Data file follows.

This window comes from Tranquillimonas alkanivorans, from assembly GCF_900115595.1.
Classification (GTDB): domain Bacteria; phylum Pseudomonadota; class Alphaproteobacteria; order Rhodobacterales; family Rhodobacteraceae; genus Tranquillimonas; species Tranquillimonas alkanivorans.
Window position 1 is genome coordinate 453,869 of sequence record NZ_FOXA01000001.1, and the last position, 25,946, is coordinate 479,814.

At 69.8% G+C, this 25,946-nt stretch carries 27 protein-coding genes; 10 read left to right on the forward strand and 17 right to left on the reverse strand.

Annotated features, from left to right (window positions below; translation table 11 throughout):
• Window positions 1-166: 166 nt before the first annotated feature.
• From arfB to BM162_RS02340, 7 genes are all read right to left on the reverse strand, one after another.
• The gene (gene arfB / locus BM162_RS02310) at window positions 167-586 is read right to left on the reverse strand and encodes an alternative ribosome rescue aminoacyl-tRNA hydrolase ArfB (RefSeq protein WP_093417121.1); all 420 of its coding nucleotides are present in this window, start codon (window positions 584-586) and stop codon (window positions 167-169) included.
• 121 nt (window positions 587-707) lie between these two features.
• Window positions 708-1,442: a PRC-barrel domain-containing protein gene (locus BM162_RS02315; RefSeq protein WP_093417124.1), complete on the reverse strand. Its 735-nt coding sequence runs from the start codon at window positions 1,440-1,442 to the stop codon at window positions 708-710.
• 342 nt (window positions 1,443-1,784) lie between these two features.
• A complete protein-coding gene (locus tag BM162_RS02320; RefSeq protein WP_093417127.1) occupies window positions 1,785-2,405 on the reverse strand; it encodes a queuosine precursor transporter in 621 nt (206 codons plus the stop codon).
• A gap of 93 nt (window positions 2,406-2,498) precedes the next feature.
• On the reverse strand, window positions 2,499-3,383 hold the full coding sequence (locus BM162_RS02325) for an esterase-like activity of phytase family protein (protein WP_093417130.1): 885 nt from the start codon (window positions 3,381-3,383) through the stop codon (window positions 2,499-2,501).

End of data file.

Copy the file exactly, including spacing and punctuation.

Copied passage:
This window comes from Tranquillimonas alkanivorans, from assembly GCF_900115595.1.
Classification (GTDB): domain Bacteria; phylum Pseudomonadota; class Alphaproteobacteria; order Rhodobacterales; family Rhodobacteraceae; genus Tranquillimonas; species Tranquillimonas alkanivorans.
Window position 1 is genome coordinate 453,869 of sequence record NZ_FOXA01000001.1, and the last position, 25,946, is coordinate 479,814.

At 69.8% G+C, this 25,946-nt stretch carries 27 protein-coding genes; 10 read left to right on the forward strand and 17 right to left on the reverse strand.

Annotated features, from left to right (window positions below; translation table 11 throughout):
• Window positions 1-166: 166 nt before the first annotated feature.
• From arfB to BM162_RS02340, 7 genes are all read right to left on the reverse strand, one after another.
• The gene (gene arfB / locus BM162_RS02310) at window positions 167-586 is read right to left on the reverse strand and encodes an alternative ribosome rescue aminoacyl-tRNA hydrolase ArfB (RefSeq protein WP_093417121.1); all 420 of its coding nucleotides are present in this window, start codon (window positions 584-586) and stop codon (window positions 167-169) included.
• 121 nt (window positions 587-707) lie between these two features.
• Window positions 708-1,442: a PRC-barrel domain-containing protein gene (locus BM162_RS02315; RefSeq protein WP_093417124.1), complete on the reverse strand. Its 735-nt coding sequence runs from the start codon at window positions 1,440-1,442 to the stop codon at window positions 708-710.
• 342 nt (window positions 1,443-1,784) lie between these two features.
• A complete protein-coding gene (locus tag BM162_RS02320; RefSeq protein WP_093417127.1) occupies window positions 1,785-2,405 on the reverse strand; it encodes a queuosine precursor transporter in 621 nt (206 codons plus the stop codon).
• A gap of 93 nt (window positions 2,406-2,498) precedes the next feature.
• On the reverse strand, window positions 2,499-3,383 hold the full coding sequence (locus BM162_RS02325) for an esterase-like activity of phytase family protein (protein WP_093417130.1): 885 nt from the start codon (window positions 3,381-3,383) through the stop codon (window positions 2,499-2,501).